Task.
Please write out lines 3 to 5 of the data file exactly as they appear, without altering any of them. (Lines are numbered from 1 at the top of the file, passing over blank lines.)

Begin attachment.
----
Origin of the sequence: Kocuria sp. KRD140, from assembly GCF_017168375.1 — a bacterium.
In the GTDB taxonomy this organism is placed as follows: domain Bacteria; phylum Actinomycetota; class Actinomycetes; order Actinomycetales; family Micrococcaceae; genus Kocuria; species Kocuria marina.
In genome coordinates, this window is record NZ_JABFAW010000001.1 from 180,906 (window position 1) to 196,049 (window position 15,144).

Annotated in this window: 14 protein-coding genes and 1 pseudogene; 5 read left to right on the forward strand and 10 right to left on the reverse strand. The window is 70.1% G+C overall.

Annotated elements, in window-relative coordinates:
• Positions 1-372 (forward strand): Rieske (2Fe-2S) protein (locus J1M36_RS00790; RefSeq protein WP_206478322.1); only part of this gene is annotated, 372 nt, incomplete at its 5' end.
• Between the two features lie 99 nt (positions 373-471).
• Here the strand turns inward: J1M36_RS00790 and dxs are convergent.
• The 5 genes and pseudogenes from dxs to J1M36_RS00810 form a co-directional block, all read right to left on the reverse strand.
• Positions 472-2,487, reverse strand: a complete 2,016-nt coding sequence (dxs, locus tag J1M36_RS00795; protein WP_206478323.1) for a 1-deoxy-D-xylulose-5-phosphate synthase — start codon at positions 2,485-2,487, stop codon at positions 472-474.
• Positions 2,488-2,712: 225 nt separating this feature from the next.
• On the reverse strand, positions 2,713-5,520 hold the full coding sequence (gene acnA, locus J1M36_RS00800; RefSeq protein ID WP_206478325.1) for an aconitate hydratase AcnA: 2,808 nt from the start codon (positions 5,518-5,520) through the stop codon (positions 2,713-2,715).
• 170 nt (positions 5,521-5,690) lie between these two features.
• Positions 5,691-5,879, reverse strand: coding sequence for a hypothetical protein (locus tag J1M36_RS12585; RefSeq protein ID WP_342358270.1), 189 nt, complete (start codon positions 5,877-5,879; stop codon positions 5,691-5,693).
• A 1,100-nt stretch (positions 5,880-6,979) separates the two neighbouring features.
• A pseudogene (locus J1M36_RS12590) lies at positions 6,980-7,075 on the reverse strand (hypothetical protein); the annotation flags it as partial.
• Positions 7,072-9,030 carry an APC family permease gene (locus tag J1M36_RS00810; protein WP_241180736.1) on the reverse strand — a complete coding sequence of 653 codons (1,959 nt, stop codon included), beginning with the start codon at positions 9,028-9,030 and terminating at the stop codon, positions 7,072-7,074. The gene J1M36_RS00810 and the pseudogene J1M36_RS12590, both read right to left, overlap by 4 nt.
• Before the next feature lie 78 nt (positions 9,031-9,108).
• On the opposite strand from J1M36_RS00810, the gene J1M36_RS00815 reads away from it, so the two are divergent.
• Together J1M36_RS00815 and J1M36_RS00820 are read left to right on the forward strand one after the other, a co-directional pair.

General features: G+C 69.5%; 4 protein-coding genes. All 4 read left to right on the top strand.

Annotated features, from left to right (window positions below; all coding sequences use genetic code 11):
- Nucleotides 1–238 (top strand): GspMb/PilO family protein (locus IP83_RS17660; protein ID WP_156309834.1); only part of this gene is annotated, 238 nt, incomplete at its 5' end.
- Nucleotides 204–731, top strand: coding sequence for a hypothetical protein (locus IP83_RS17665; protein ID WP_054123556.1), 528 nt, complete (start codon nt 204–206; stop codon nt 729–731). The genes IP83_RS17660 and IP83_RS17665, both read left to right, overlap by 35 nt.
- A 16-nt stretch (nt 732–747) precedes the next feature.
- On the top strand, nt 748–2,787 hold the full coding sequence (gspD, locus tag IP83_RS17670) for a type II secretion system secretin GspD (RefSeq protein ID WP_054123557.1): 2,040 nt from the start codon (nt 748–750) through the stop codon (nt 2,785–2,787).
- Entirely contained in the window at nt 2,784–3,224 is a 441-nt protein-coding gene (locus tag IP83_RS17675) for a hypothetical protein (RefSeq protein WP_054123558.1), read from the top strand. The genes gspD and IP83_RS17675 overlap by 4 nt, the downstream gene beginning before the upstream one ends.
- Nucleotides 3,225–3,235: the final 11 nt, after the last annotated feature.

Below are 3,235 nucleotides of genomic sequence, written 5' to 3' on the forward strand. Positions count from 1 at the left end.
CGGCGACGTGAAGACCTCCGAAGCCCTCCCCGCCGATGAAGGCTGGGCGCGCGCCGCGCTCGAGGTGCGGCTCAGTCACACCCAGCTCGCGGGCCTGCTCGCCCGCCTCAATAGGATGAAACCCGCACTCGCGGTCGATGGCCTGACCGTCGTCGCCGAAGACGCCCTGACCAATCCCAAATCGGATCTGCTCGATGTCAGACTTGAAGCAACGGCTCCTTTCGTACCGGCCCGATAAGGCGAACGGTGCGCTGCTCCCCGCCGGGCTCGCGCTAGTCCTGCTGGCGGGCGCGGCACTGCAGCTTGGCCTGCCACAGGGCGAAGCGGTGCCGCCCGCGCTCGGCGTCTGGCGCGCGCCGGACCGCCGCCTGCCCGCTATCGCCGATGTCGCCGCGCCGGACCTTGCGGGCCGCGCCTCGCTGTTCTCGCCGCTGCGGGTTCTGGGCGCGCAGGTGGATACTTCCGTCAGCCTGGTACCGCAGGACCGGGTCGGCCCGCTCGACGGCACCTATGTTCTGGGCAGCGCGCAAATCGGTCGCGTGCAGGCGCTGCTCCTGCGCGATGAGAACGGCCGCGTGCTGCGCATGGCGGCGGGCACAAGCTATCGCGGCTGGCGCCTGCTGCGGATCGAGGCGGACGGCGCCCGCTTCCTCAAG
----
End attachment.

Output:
In genome coordinates, this window is record NZ_JABFAW010000001.1 from 180,906 (window position 1) to 196,049 (window position 15,144).

Annotated in this window: 14 protein-coding genes and 1 pseudogene; 5 read left to right on the forward strand and 10 right to left on the reverse strand. The window is 70.1% G+C overall.

Annotated elements, in window-relative coordinates: